Physicians at the University Clinics of Bonn and Cologne have treated ten patients with severe depression with deep brain stimulation.
The method involved implanting electrodes in the patients' nucleus accumbens-a centre in the brain that plays a key role in as the brains reward system, whose function may be impaired in depressive people.
After the treatment, depression improved significantly in half of the patients.
All patients had suffered from very severe depression for many years and did not respond to any other therapies.
The nucleus accumbens ensures that we remember good experiences and puts us in a state of pleasant anticipation.
Without a reward system we would not forge any plans for the future, as we would not be able to enjoy the fruits of these plans. Inactivity and the inability to experience pleasure are two important signs of depression.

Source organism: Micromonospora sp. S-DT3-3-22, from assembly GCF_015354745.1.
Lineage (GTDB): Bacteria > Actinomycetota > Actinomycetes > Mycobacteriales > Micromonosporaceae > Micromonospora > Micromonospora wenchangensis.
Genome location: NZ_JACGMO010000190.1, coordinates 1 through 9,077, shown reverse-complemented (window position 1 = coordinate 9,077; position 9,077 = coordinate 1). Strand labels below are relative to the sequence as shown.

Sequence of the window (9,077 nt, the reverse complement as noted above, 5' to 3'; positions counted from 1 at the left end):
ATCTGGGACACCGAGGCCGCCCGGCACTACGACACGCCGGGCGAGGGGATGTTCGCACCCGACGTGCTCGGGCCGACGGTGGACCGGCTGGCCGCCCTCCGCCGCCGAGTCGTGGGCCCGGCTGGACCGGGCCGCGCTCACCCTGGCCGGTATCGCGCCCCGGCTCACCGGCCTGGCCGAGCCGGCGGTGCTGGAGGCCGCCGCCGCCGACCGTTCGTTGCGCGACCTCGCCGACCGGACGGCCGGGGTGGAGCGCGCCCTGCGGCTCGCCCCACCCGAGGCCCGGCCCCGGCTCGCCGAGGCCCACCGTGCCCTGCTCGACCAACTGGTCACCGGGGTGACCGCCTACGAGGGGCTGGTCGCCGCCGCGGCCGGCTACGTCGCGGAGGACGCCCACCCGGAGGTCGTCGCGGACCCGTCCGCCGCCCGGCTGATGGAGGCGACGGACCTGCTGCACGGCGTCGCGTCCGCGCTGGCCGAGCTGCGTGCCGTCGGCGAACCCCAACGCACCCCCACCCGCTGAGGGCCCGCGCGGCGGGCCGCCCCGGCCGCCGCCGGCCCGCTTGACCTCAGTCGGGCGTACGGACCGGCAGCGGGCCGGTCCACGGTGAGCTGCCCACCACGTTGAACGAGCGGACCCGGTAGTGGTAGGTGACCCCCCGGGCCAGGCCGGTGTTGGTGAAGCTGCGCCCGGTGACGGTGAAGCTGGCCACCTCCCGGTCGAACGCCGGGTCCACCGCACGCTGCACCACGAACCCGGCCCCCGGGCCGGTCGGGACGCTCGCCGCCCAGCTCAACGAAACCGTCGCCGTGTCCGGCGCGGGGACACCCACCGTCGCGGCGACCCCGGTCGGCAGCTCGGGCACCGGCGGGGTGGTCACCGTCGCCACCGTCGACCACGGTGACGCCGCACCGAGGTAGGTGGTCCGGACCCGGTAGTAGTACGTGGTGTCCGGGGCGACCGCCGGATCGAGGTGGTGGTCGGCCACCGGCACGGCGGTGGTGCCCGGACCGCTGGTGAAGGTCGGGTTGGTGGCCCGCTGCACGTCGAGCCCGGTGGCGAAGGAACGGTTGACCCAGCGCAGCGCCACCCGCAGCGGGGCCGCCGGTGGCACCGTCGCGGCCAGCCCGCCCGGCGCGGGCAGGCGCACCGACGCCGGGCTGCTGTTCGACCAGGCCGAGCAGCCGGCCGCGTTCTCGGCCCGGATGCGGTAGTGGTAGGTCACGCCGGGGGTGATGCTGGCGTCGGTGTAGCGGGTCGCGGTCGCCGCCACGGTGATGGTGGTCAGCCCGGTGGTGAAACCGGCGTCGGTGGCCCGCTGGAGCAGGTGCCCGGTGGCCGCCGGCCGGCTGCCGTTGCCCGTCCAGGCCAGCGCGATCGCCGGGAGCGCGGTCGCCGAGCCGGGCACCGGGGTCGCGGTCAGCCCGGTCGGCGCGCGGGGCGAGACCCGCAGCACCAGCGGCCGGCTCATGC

A total of ten patients with very severe depression participated in the study.
In all patients, symptoms did not improve despite many therapies using psychotherapy or pharmacotherapy.
Overall, all participants showed signs of improvement, in half of them symptoms of depression improved significantly. Initial effects could sometimes be seen just after a few days.
"Thus, inter alia we observed increasing activity of the patients. This was so successful that some of them were even able to work again, after having been incapacitated for many years. None of our patients had ever responded to any other therapy to a comparable extent before," said Professor Thomas E. Schlaepfer from the Bonn Clinic of Psychiatry and Psychotherapy.
Five patients' well-being improved considerably and in a sustained fashion.
Even after a year, the stimulation of the nucleus accumbens still had the same efficacy as at the beginning of the study.
During the study, the scientists also observed distinct anxiety-relieving effects, which had not been observed in studies on deep brain stimulation to date.
The results of the study are published in the journal Biological Psychiatry.